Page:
“I was promised equal time to respond,” said Don, his anger rising visibly, but White dismissed his protests. “You have another minute,” he said contemptuously.

There was immediate tension in the room, but I thought it was great. Don was voicing what several of us felt — that the conference was overwhelmingly one-sided and unfair. Were we about to have a real donnybrook? Alas, historians generally prefer to fight it out using dates and obscure facts as their weapons of choice. The best we could hope for was that Don would attack White to the side of head with an interpretation or slam him with an analogy.

But even that didn’t happen. Don made a brief point and sat, but it was clear that even Christian Ostermann was embarrassed by not only White’s actions but by the tone of the conference. Now, it was out in the open.

A few more questions were taken from the audience, including some very pointed ones from Myra MacPherson, another of Stone’s biographers. Then one participant asked Mark his opinion of an article written in 2007 by Kai Bird and Dr. Chervonnaya, in which they concluded that ALES might have been State Department official Wilder Foote (although they were careful to say that just because he might have been ALES, it didn’t necessarily mean he was an agent).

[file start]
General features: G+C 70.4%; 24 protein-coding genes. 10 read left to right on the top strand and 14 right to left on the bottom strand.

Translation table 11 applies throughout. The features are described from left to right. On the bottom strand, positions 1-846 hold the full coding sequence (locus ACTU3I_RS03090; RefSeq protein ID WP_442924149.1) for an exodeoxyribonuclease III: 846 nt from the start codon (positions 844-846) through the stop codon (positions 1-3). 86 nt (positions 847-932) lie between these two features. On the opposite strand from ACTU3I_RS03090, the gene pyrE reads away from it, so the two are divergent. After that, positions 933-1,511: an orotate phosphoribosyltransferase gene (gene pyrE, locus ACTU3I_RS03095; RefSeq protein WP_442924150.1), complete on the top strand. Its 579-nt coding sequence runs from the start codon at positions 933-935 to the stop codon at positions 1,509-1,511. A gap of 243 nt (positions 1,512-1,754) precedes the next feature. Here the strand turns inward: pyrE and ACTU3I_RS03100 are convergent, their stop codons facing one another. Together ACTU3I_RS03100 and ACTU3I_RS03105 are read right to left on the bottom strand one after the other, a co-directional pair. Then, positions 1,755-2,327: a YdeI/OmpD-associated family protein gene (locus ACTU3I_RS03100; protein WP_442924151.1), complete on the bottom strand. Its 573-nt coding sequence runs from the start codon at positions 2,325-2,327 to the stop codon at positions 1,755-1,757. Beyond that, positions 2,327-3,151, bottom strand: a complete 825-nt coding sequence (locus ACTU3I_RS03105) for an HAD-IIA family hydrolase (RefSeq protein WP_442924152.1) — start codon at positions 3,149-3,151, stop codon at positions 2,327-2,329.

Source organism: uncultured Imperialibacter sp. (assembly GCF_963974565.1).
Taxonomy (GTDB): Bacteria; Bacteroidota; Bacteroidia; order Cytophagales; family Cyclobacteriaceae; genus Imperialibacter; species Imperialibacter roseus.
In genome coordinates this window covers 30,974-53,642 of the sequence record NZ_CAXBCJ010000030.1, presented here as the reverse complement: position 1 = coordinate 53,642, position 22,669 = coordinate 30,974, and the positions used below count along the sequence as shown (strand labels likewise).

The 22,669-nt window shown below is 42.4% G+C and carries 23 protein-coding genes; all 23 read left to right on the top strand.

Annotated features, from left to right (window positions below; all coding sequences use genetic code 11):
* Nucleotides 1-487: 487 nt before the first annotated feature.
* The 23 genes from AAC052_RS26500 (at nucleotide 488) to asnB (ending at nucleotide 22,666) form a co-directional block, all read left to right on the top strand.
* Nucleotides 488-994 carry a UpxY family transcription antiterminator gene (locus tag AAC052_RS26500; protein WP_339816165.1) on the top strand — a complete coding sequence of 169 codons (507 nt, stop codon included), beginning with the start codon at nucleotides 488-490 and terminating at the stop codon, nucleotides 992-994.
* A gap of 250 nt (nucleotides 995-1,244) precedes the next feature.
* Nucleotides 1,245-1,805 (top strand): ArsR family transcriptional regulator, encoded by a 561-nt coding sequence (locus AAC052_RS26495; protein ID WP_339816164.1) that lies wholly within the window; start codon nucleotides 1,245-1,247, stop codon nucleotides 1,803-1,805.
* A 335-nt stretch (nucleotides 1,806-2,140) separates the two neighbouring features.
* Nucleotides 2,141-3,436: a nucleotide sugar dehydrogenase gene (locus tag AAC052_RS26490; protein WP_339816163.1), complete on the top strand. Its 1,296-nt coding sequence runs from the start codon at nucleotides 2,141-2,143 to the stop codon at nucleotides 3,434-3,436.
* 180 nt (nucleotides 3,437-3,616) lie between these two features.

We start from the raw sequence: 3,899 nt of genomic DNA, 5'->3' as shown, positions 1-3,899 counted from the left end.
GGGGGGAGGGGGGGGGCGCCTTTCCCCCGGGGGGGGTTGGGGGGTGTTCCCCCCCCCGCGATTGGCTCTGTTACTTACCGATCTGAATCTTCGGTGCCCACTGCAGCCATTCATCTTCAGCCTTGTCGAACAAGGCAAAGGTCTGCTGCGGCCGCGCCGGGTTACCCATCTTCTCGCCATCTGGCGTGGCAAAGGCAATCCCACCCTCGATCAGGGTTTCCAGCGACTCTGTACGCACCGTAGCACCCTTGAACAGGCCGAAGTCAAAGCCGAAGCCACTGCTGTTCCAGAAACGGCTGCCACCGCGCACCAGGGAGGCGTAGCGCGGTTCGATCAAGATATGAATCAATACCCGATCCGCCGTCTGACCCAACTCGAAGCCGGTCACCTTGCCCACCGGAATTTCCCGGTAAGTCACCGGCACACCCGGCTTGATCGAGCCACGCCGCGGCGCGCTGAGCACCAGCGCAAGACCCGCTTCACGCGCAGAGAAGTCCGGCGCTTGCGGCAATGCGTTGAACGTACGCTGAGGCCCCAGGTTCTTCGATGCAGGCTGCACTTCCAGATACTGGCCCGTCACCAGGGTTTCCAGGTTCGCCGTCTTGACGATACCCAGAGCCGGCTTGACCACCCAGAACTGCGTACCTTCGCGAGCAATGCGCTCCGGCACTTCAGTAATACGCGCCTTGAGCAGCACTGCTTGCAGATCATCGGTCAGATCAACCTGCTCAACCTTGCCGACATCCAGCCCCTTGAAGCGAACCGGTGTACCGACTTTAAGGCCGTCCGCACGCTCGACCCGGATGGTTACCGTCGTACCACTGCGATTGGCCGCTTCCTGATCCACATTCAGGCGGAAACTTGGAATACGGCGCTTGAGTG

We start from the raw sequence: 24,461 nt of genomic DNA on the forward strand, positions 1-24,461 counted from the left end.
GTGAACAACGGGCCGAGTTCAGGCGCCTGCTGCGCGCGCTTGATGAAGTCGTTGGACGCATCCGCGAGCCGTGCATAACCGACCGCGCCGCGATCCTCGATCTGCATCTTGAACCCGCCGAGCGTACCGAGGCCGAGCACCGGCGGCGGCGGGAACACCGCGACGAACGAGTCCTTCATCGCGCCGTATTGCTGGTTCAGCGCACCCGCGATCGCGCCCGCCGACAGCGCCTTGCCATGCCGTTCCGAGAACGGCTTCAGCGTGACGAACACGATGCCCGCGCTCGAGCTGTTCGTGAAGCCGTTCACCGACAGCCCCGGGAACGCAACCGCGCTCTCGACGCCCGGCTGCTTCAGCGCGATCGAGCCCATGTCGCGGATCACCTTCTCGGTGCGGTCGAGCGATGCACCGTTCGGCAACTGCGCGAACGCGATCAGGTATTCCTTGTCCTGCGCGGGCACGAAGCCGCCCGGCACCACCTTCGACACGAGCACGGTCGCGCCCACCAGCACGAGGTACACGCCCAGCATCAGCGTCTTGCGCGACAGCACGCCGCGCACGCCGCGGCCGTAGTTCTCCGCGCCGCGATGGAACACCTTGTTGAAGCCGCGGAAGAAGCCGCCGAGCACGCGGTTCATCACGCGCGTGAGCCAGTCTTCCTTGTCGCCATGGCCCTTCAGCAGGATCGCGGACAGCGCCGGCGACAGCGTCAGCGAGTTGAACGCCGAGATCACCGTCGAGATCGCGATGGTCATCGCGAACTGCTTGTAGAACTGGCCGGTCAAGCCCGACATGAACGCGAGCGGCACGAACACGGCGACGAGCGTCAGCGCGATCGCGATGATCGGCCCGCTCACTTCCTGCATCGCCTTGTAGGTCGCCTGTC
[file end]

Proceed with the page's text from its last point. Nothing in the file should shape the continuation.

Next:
“I think their paper was a fraud,” Mark responded.

The questioner said the Foote family would be comforted by that, and Mark nodded sagely in agreement.

I think it was at that point that my temper began to boil. I raised my hand, and in a moment was handed the microphone. I glanced around the room, and then looked at my hands. They weren’t shaking. My friend Phil’s suggestion worked!

“Mr. Mark,” I said. “When I went to journalism school, they told us on the first day ‘if your grandmother says she loves you, check it out.’ In your paper, you cite an article on the Web that you said proves Hiss lied about his relationship with Maxim Lieber [a literary agent who was also alleged to have been a Soviet agent]. The article says that Lieber’s children confirmed they had a longstanding relationship with Hiss. Did you check the article out?”

Mark looked a bit alarmed. “No, I didn’t,” he said. “Harvey did.”

I resisted asking him if Harvey Klehr wrote the rest of his paper as well. Instead, I looked over at Klehr, who was sitting on the other side of the room, looking down at the table.

“Mr. Klehr,” I asked, “did you check it out?”

Klehr nodded and muttered that he had.

“That’s funny,” I said, “because I spoke to Lieber’s children two days ago, and they say the story is false. They didn’t have a relationship with Hiss as the story claims. In fact, they said they met him in 1993 at a fundraiser for a summer camp, and that afterward he sent them a copy of his book. That was it.”

I went on to say that this was one of the basic problems with the book — the authors’ apparent refusal to check out any of the internal claims made in the Soviet documents they quote from in the book. In an email to me before the conference, Dr. Chervonnaya mentioned the Russian word pripiski, which means “to add up.” In this context, it refers to the creative reporting of Soviet agents, which was apparently quite common. In her book on the Cold War, Knight also ascribes to Soviet agents in North America a tendency to exaggerate their connections, basically to avoid being recalled.